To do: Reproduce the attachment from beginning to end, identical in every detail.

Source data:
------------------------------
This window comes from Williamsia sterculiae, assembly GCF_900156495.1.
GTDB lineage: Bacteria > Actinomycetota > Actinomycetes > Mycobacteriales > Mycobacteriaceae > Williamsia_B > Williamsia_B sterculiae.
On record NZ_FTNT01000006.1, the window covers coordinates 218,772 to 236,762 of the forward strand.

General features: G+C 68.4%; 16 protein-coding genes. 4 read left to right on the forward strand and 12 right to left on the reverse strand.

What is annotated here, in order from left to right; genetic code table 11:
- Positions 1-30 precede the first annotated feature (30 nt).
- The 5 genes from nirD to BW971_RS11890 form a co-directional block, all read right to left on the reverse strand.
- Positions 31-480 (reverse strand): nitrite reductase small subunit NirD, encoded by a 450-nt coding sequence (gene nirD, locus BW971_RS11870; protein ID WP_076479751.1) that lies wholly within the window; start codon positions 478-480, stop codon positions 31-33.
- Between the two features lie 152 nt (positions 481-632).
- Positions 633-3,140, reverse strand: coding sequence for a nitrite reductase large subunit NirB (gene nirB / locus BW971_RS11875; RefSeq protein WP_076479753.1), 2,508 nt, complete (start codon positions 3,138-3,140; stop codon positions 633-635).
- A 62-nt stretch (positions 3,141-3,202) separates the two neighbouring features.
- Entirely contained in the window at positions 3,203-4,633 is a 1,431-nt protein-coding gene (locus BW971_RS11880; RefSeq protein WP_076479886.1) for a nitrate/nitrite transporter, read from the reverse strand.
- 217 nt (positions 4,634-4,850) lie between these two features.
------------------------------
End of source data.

This window comes from Williamsia sterculiae, assembly GCF_900156495.1.
GTDB lineage: Bacteria > Actinomycetota > Actinomycetes > Mycobacteriales > Mycobacteriaceae > Williamsia_B > Williamsia_B sterculiae.
On record NZ_FTNT01000006.1, the window covers coordinates 218,772 to 236,762 of the forward strand.

General features: G+C 68.4%; 16 protein-coding genes. 4 read left to right on the forward strand and 12 right to left on the reverse strand.

What is annotated here, in order from left to right; genetic code table 11:
- Positions 1-30 precede the first annotated feature (30 nt).
- The 5 genes from nirD to BW971_RS11890 form a co-directional block, all read right to left on the reverse strand.
- Positions 31-480 (reverse strand): nitrite reductase small subunit NirD, encoded by a 450-nt coding sequence (gene nirD, locus BW971_RS11870; protein ID WP_076479751.1) that lies wholly within the window; start codon positions 478-480, stop codon positions 31-33.
- Between the two features lie 152 nt (positions 481-632).
- Positions 633-3,140, reverse strand: coding sequence for a nitrite reductase large subunit NirB (gene nirB / locus BW971_RS11875; RefSeq protein WP_076479753.1), 2,508 nt, complete (start codon positions 3,138-3,140; stop codon positions 633-635).
- A 62-nt stretch (positions 3,141-3,202) separates the two neighbouring features.
- Entirely contained in the window at positions 3,203-4,633 is a 1,431-nt protein-coding gene (locus BW971_RS11880; RefSeq protein WP_076479886.1) for a nitrate/nitrite transporter, read from the reverse strand.
- 217 nt (positions 4,634-4,850) lie between these two features.